Blink and you missed it
You would have needed to be a micro-biologist to notice the story in Thursday's National Post about Canadian universities warning their students about local sex offenders. The story was available to "subscribers only" on the Canada.com websites, and when I Googled the story I came up empty.
So what's important here? That Queen's University e-mailed 16,000 students about the release of a convicted rapist in the campus area is not big news; Queens has had an alert protocol system in place for quite some time to warn students about potentially dangerous characters on the loose at their campus. But the University of Saskatchewan?
This is news. Recall that last winter U of S was battling a controversy in which a young student was raped in a campus washroom by a sex offender well known to the community. This, after another student had been similarly assaulted by a different offender earlier last Summer. The School was criticized for not taking steps to adequately warn their student body about problems on campus with sex offenders.
After her offender was caught, one of the women in the U of S rapes went public and proceeded with charges against him. From there the story only got worse... for the victim. The School refused to admit any wrongdoing in the events. The press made suggestions that the woman had fabricated the story. Eventually, the police capitulated and began to doubt the victim (despite the fact that their was DNA evidence (ie: sperm) to back up her claim). Humiliated, the victim dropped all charges, withdrew from the University of Saskatchewan, and found solace in the arms of her parents - who never doubted her.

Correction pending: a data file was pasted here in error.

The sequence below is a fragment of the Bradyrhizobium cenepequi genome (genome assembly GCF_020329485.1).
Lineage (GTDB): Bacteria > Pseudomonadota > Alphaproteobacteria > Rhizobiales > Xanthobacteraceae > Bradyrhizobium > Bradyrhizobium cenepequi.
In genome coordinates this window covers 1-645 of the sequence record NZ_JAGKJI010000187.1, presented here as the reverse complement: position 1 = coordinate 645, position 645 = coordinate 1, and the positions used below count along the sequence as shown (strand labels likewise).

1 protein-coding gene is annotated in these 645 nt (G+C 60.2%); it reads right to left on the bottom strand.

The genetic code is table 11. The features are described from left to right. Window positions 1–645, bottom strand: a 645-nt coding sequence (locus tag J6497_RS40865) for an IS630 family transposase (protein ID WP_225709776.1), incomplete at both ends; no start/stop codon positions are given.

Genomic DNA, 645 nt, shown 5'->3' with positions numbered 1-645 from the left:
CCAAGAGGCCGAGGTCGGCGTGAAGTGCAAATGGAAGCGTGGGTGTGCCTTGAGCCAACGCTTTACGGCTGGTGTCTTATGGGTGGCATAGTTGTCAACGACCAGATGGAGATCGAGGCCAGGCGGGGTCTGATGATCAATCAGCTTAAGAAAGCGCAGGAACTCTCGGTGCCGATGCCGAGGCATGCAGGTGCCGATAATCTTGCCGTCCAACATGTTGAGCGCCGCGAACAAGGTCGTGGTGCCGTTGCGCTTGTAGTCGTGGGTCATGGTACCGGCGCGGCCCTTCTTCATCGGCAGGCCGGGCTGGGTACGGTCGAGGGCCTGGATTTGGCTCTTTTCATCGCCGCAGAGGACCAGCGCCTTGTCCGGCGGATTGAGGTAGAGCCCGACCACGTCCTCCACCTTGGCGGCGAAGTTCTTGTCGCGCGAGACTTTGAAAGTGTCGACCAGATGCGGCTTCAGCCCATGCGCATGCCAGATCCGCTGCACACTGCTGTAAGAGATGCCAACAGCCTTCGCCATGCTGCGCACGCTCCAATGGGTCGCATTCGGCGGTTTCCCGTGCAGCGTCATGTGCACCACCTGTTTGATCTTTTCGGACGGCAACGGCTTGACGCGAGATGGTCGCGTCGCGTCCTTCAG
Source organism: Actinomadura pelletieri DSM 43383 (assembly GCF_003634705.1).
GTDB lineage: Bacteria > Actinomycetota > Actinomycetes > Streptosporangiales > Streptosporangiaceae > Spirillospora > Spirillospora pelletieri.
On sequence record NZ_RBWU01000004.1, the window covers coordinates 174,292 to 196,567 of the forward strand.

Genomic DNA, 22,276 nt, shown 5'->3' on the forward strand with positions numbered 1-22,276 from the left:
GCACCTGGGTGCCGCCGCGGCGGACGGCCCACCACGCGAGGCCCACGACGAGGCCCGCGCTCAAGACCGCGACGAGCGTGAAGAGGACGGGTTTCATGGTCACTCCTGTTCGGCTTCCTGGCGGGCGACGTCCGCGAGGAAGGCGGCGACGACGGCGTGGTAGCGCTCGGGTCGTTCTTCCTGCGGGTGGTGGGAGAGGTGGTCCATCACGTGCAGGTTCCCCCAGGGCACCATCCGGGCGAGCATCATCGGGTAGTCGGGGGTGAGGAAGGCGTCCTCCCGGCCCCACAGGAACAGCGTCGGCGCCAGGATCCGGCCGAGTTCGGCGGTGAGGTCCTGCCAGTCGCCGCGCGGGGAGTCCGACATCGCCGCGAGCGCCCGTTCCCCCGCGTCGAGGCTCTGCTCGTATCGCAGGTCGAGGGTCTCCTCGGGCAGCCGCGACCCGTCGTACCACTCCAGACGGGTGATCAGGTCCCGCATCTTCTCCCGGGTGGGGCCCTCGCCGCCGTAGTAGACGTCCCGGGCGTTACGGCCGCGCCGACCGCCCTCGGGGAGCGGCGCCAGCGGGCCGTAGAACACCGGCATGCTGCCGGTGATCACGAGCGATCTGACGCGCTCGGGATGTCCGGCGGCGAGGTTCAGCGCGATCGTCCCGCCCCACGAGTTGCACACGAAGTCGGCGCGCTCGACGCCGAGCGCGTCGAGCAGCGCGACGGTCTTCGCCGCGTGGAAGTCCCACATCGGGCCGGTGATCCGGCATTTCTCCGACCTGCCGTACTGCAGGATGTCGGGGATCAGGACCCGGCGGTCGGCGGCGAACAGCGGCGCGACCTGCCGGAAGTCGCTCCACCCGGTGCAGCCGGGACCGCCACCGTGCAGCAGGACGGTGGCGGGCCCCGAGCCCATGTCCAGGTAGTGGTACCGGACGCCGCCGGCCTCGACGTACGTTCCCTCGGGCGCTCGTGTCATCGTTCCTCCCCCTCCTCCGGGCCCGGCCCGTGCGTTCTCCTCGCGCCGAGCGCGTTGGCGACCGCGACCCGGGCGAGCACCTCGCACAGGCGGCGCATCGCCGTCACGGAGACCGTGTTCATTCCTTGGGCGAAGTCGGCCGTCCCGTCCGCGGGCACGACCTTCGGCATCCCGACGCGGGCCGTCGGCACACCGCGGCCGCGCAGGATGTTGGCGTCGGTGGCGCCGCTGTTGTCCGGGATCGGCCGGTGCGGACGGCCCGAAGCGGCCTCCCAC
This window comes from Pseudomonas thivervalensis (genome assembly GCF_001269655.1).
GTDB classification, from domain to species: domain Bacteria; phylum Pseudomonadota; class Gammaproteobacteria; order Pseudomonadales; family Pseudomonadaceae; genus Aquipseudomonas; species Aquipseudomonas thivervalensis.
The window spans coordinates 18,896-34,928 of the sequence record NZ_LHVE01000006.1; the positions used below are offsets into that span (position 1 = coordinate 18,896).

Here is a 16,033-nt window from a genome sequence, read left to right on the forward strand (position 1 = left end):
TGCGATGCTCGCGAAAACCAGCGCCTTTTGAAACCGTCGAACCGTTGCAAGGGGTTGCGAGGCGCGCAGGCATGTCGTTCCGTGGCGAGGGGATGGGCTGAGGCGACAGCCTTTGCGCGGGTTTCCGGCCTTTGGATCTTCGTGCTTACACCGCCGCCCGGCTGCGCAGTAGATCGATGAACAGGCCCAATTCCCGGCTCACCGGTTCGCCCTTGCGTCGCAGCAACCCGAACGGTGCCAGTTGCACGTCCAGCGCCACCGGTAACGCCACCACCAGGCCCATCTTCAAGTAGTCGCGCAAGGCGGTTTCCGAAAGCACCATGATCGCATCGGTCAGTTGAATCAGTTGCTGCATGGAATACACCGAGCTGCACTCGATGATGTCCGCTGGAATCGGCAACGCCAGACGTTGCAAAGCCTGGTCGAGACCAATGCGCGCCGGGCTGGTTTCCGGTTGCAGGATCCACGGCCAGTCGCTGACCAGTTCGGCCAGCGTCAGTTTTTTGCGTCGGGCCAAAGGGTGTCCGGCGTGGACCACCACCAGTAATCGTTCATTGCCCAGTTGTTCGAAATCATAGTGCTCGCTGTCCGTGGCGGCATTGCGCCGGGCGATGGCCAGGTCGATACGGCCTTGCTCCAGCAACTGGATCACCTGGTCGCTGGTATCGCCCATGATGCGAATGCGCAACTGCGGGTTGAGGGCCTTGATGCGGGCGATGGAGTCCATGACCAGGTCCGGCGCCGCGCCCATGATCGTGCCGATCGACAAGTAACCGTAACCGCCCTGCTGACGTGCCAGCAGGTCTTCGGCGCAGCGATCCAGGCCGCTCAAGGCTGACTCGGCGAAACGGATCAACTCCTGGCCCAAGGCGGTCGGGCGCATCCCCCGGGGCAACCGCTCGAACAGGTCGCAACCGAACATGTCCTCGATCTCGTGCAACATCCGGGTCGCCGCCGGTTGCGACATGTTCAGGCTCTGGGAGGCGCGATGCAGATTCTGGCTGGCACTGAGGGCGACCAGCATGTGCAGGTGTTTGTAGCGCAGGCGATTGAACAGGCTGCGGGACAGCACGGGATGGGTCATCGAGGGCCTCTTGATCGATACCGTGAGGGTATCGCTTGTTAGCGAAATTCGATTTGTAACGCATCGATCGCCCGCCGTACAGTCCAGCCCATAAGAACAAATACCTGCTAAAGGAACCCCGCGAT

So what are we to make of it now, as another school year is about to begin at the University of Saskatchewan that administration is now taking the pre-emptive position of warning students of potential problems with sex offenders released in the campus area?
I would call it a victory for that victim who was raped last winter in the campus washroom - a little late, bittersweet, but satisfying nonetheless. I applaud University of Saskatchewan administration for having the decency to change and develop new safety alert procedures. Bravo U of S. Now if we could only convince some other Canadian Universities to become equally courageous on the subject of safety and security on campus.
For those of you who missed it, here is the entire National Post article:
Universities warn their students of sex offenders
Photos e-mailed to all
Siri Agrell and Dan Kinvig National Post and The StarPhoenix
Thursday, August 12, 2004
Students at two Canadian universities received e-mails this week containing the names and faces of convicted rapists.The messages were sent to students at Queen's University in Kingston and the University of Saskatchewan by the schools' administration, in an effort tomake students aware of potential danger on campus.
On Tuesday, Queen's officials sent 16,000 registered students an e-mail containing a police news release, warning that a convicted sex offender had been released to a halfway house near the university.A 22-year-old man arrested in 2000 for sexually assaulting six women near York University was released in the area last week, putting Queen's, two colleges and many high schools on high alert.
"That's really weird," third-year Queen's student Robert McGroarty said upon seeing the e-mail.Even though security is an issue at the school, which is located nearseveral federal penitentiaries, he does not think it was necessary for thealert to be sent to the student body. "It gets people more scared than they need to be," Mr. McGroarty said."Idon't know if it's the university's responsibility to alert us about something like that. He's not in residence, so it's not really a Queen's "issue."
Queen's director of campus security, Dave Patterson, said the department's Web site received several thousand hits by students looking for more information.
The University of Saskatchewan also issued a safety alert this week after aman convicted of a sexual assault at the university reappeared on campuslast month in breach of his probation.A photograph and description of Rodney Alexander Johnson, 25, was posted last Thursday on the university's new safety alert boards in the
entrancesof main buildings. Johnson's description was also e-mailed to all
university staff and students."If you see this man on campus, please do not
approach him," the e-mail read.